The People in the Photo by Helene Gestern

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The People in the Photo by Helene Gestern

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Category: Literary Fiction
Rating: 4.5/5
Reviewer: Scott Kemp
Reviewed by Scott Kemp
Summary: Hélène Gestern's debut novel is a success. Breathing life back into the epistolary genre, The People in the Photo is an elegant investigation into the workings of identity and history.
Buy? Yes Borrow? Yes
Pages: 265 Date: February 2014
Publisher: Gallic Books
ISBN: 978-1908313546

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Hélène Hivert works at the Museum of the History of the Postcard. It is a job she loves, as she finds delving into other people's lives 'most exciting'. Luckily, she is 'regularly sent collections to catalogue', and each time the 'moment of discovery' gives her a thrill. It may be 'addictive', but 'There is something very moving about the thought that just two or three sources can be enough to build a picture of an entire life'. But what happens when the sources are a bit too close to home, when Hélène must play Holmes among the artefacts of her own family's past, pondering 'the silence of surfaces'? Well, the professional detachment goes straight out the window, and what had been a genuine pleasure, tinged by wonder, now becomes an uncomfortable obsession.

The situation is simple: rummaging among her family's papers, Hélène discovers a newspaper clipping of her long-dead mother, Nathalie Hivert. In this fading photograph, Hivert is flanked by two mysterious men, both of whom are identified. Armed with a date, place, and names, Hélène takes out an ad in 'several French and Swiss newspapers'. But of all the responses she receives, there is only one with cast-iron credentials: Stéphane Crüsten. Having verified that the man in the photo is Stéphane's father (by means of a tennis club ID), she quickly enters into a frank and searching dialogue with her newfound pen pal. Hélène's motivations now become clear: she is an only child, and one whose whole life has been 'surrounded by...silence'. The cause of that silence, she feels, is the spectre of her mother, who died when Hélène was just three. She has nowhere to turn for answers: her father's dead, her adoptive mother's 'suffering from final-stage Alzheimer's', and there are no relatives to 'fill in the gaps'. As such, Hélène needs help to unlock this mystery, and Stéphane is the key.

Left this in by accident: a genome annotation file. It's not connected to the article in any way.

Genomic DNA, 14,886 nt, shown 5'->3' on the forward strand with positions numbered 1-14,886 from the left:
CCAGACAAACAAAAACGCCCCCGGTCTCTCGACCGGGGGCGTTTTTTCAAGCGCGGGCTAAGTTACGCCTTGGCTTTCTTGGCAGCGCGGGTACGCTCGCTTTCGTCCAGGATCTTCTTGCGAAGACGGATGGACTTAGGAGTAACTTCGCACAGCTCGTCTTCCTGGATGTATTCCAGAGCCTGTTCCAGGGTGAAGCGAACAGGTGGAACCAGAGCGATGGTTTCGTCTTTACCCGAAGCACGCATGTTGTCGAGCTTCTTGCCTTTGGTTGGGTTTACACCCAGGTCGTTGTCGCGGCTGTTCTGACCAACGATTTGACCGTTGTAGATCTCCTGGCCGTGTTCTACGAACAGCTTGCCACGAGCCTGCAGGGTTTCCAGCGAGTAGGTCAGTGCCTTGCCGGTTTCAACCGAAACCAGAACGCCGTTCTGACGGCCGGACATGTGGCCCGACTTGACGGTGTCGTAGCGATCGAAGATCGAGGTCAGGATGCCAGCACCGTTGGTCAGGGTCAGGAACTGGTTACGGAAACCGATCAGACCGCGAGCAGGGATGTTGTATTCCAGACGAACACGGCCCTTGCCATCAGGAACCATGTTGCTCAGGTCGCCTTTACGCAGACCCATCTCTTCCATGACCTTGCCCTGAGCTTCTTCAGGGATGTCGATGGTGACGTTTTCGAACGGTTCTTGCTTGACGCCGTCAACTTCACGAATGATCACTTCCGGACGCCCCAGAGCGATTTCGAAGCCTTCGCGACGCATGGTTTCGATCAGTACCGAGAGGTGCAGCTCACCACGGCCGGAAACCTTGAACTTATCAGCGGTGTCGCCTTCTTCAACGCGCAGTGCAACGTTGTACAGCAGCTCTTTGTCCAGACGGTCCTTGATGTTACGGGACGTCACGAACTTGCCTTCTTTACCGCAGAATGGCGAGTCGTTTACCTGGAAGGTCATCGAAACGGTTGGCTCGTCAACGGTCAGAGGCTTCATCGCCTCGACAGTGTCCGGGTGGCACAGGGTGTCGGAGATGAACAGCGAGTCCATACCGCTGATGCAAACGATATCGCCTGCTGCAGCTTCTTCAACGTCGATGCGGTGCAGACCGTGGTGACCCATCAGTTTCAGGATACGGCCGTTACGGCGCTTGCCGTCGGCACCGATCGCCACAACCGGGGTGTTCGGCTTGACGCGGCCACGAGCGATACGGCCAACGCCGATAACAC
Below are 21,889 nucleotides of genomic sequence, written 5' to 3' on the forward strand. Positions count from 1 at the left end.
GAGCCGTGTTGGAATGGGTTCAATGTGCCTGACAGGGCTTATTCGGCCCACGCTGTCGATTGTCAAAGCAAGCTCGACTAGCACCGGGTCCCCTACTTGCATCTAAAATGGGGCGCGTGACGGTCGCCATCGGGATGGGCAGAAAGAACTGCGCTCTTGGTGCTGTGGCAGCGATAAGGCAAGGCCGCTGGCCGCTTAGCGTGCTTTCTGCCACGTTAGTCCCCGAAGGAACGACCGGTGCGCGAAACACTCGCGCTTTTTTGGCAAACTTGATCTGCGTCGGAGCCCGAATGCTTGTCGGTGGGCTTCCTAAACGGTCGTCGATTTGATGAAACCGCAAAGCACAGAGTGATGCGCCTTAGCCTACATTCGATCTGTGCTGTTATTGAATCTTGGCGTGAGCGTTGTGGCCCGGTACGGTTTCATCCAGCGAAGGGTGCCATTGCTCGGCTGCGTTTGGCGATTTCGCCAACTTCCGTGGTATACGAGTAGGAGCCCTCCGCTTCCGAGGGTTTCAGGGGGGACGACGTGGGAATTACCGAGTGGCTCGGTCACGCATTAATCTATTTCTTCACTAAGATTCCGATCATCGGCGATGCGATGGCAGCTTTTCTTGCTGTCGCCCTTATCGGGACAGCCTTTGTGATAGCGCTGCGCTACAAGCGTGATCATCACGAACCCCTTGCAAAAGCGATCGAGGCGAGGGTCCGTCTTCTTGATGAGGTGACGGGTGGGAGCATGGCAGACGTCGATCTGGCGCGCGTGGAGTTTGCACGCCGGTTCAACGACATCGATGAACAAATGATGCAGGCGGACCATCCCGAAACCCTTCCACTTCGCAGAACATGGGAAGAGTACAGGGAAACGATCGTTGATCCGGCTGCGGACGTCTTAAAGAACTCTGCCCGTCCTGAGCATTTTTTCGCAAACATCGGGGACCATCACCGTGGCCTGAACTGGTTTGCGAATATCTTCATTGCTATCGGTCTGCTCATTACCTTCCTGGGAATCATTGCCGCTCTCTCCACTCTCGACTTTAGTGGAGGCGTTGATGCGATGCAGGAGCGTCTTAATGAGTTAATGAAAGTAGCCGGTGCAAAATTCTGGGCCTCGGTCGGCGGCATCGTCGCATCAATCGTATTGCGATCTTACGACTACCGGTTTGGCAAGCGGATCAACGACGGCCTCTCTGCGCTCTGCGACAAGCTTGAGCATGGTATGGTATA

That is about as far as I can go with the synopsis. To go any further would undermine the convoluted plot. But what I can do - if the reader will humour me - is look into the structure of the book, if only to see how it all fits together.

Hélène Gestern's The People in the Photo is an epistolary novel. Yet what starts out with good old-fashioned letters soon descends into the hideousness of text messaging and email. Nevertheless, there are a number of benefits tied to such an approach, the foremost among them being the immediacy of what we are told. Stripped of an interfering narrator, the novel allows us to navigate the book without someone sitting on our shoulder guiding our responses. (This subtraction of the author makes a nice change, as novelists nowadays seem far too intent on ramming home their erudition or worldviews.) Thankfully, then, Gestern has the confidence to let the letters between Hélène and Stéphane carry the book's momentum. Occasionally, she'll plonk in another character's diary or letter, but the effect is rather clumsy, as the new voice trumpets the arrival of some hugely important information and kills the mounting suspense. Whether this is seen as a major or minor flaw depends on the reader. (Personally, I'm on the fence.)